World, Asia - pacific

Myanmar rejects appeal of jailed Reuters journalists

Reuters editor-in-chief dubs court's rejection 'yet another injustice' against the pair

11.01.2019
Myanmar rejects appeal of jailed Reuters journalists

By Kyaw Ye Lynn 

YANGON, Myanmar 

A Myanmar court on Friday rejected an appeal by the two Reuters journalists, who were jailed for investigation into the killing of Rohingya Muslim men by security officials in western Rakhine state.

Wa Lone, 32, and Kyaw Soe Oo, 28, were handed a seven-year sentence last September under a colonial-era law for allegedly breaching the Official Secrets Act as they investigated the killing of 10 Rohingya men in Rakhine.

Lawyers of the journalists had filed their appeal against their conviction to a High Court in Yangon in November.

Judge Aung Naing, however, rejected the appeal on Friday, saying the jail term handed to the journalists is “a suitable punishment”.

Stephen J. Adler, Reuters editor-in-chief, called the court's rejection "yet another injustice" against the pair.

"Reporting is not a crime, and until Myanmar rights this terrible wrong, the press in Myanmar is not free," he said in a statement.

Defense lawyer Than Zaw Aung said the journalists still can appeal to the Supreme Court in political capital Nay Pyi Taw within two months.

The U.S. voiced deep disappointment about the decision, saying the "ruling casts doubt not only on freedom of expression in Burma, but also raises questions about Burma’s commitment to the rule of law.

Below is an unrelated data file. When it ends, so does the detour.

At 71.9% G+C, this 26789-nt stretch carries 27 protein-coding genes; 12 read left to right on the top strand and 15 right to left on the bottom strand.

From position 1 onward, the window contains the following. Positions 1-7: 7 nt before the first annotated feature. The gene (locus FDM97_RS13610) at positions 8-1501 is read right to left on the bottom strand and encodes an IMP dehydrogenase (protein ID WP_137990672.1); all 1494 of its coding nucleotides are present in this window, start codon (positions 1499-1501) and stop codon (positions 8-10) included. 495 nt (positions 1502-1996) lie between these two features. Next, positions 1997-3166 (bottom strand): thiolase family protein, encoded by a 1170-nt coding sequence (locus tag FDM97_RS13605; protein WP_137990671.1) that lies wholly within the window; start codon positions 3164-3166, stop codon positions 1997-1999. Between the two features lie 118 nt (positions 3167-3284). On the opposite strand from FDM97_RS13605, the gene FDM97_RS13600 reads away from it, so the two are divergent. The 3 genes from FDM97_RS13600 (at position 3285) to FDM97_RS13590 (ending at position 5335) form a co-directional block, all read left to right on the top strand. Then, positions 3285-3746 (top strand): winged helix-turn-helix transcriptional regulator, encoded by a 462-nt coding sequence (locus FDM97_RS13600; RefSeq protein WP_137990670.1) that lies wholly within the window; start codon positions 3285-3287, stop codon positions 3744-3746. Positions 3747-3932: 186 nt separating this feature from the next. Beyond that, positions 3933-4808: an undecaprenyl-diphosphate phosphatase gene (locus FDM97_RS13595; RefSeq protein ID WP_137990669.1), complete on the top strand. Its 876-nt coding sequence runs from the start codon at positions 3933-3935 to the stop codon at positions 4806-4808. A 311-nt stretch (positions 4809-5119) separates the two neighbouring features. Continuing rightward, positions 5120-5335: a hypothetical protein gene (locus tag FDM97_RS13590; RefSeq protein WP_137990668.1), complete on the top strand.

"We will continue to advocate at all levels for the just release of these brave journalists," State Department spokesman Robert Palladino said in a statement that used the U.S. government's preferred name for Myanmar. 

Nearly 24,000 Rohingya killed

The Rohingya, described by the UN as the world's most persecuted people, have faced heightened fears of attack since dozens were killed in communal violence in 2012.

Since Aug. 25, 2017, nearly 24,000 Rohingya Muslims have been killed by Myanmar’s state forces, according to the Ontario International Development Agency (OIDA).

In a recent report, Forced Migration of Rohingya: The Untold Experience, the OIDA raised the estimated number of murdered Rohingya to 23,962 (± 881) from a Doctors Without Borders figure of 9,400.

More than 34,000 Rohingya were also thrown into fires, while over 114,000 others were beaten, the OIDA report said, adding that 17,718 (±780) Rohingya women and girls were raped by Myanmar’s army and police. Over 115,000 Rohingya houses were also burned down and 113,000 others vandalized, it added.

The UN has documented mass gang rapes, killings -- including of infants and young children -- brutal beatings, and disappearances committed by Myanmar state forces. In a report, UN investigators said such violations may have constituted crimes against humanity.

*Michael Hernandez contributed to this report from Washington

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